Football: Solskjaer the king of cameos

Manchester United 5 Everton 1
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The Independent Online
AS OLE GUNNAR SOLSKJAER left the Old Trafford pitch having coldly ripped Everton apart, a steward pointed out he had forgotten something. Not a trifle, but the match ball which scorers of hat-tricks and more normally take home as a momento.

It was a cameo laced with symbolism. Solskjaer had scored four goals but the significance had slipped to the recesses of his mind as surely as it will in the thinking of his manager. The Norwegian knows he can score many, many times and still his place in the Manchester United team will not be guaranteed. Who needs a ball when the achievement matters so little?

Come the crunch, Sir Alex Ferguson has consistently chosen Andy Cole and Dwight Yorke ahead of Solskjaer and, as he rested his principal strikers for this match, there is little to suggest anything will be different against Valencia in the Champions' League on Wednesday, even if the United manager suggested otherwise.

"To be honest I have no idea who will play against Valencia," Sir Alex said. "I'll keep my options open but the freshness that Cole and Yorke can give me is still there." Then throwing a crumb to Solskjaer, he added: "Ole is bang in the picture for Wednesday. He will always take more than is fair share of his chances and he's always on target, too."

Take that to mean a restoration of the Yorke-Cole axis, even if Solskjaer was as clinical as a stethoscope in this match. Five chances, four goals - but he did the same against Nottingham Forest last season and could not keep his place. Then, though, his slim consolation was being excluded by the most prolific striker in the country; this time even the Norwegian's extraordinary patience will surely be tested if Yorke is preferred. The Tobagan may have struck nine times this season but it is nine matches since he last did so and his powers to create have dwindled, too. It was probably why his manager rested him.

With David Beckham joining Cole and Yorke as substitutes, rest was a dominant theme as Ferguson brought in his stand-ins for a game sandwiched between Inter-Continental and European ambitions. But United's rest are something apart.

"When I saw the bench," Richard Gough, Everton's veteran defender said, "I told everyone: 'We had better not kick anyone. We don't want any of those coming on'." That was Plan A, which appeared to be working when Francis Jeffers put Everton ahead, and possibly would have been successful all afternoon if Jeffers' header after 21 minutes had gone in instead of hitting the post.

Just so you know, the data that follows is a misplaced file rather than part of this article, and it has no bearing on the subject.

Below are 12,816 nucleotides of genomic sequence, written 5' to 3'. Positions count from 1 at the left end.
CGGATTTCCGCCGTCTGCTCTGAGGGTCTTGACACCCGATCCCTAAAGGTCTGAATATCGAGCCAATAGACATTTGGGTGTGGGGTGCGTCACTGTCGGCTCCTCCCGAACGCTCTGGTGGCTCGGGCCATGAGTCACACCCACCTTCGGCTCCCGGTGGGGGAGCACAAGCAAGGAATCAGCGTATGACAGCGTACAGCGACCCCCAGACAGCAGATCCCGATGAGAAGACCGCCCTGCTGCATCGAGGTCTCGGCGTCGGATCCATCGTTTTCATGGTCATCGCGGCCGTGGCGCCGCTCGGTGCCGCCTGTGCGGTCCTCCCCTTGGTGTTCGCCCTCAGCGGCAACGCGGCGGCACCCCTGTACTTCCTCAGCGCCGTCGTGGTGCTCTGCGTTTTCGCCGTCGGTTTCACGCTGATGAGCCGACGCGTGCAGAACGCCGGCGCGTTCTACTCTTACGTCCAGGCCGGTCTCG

With Mark Bosnich already in the dressing room with a hamstring injury that will keep him out for three weeks and the possibility of jet-lag landing on a team who had been to Tokyo and back, everything about Saturday's game said "upset" - until Everton began a collection of cock-ups.

First, Richard Dunne stuck out an arm to concede a penalty, then David Weir was twice left trailing by Solskjaer's speed. By the hour mark it was 5-1 to the home team and Everton's supporters were leaving. In view of the comic defending that had led to the fifth goal - Dunne passed first to Giggs and then to Solskjaer - it was probably to spare their senses.

"The level of defending was as poor as it has been since I've been at Everton," Walter Smith grumbled. "Manchester United did not need to work hard to get their goals." When had he last suffered a defeat of such magnitude? "The Boys' Brigade," he replied.

Solskjaer's reward for his four goals was to be banished to the left- wing to allow Cole a gentle run-out, a decision that allowed Everton to slip out of Old Trafford with their dignity just about intact. Meanwhile they can only wonder at the resources available to rivals they used to look at in the rear-view mirror.

"As a defender you think, 'Yorke and Cole, that's a real cutting edge,' " Gough said. "Solskjaer does it in a different way but it's just as effective. Both him and Teddy Sheringham would be first choice in most Premiership sides." Exactly.

Goals: Jeffers (6) 0-1; Irwin (pen 26) 1-1; Solskjaer (28) 2-1; Solskjaer (42) 3-1; Solskjaer (51) 4-1; Solskjaer (57) 5-1.

Manchester United (4-4-2): Bosnich (Van der Gouw, 7); G Neville, Stam, Silvestre (P Neville, 63), Irwin; Scholes, Keane, Butt, Giggs (Cole, 63); Sheringham, Solskjaer. Substitutes not used: Beckham, Yorke.

Everton (4-4-2): Gerrard; Dunne (Ball, 62), Weir, Gough, Unsworth; Abel Xavier, Collins, Pembridge (Grant, 80), Barmby (Cleland, 62); Campbell, Jeffers. Substitutes not used: Jevons, Simonsen (gk).

Bookings: United: Butt. Everton: Weir.

Referee: G Poll (Tring).

Man of the match: Solskjaer.

Attendance: 55,193.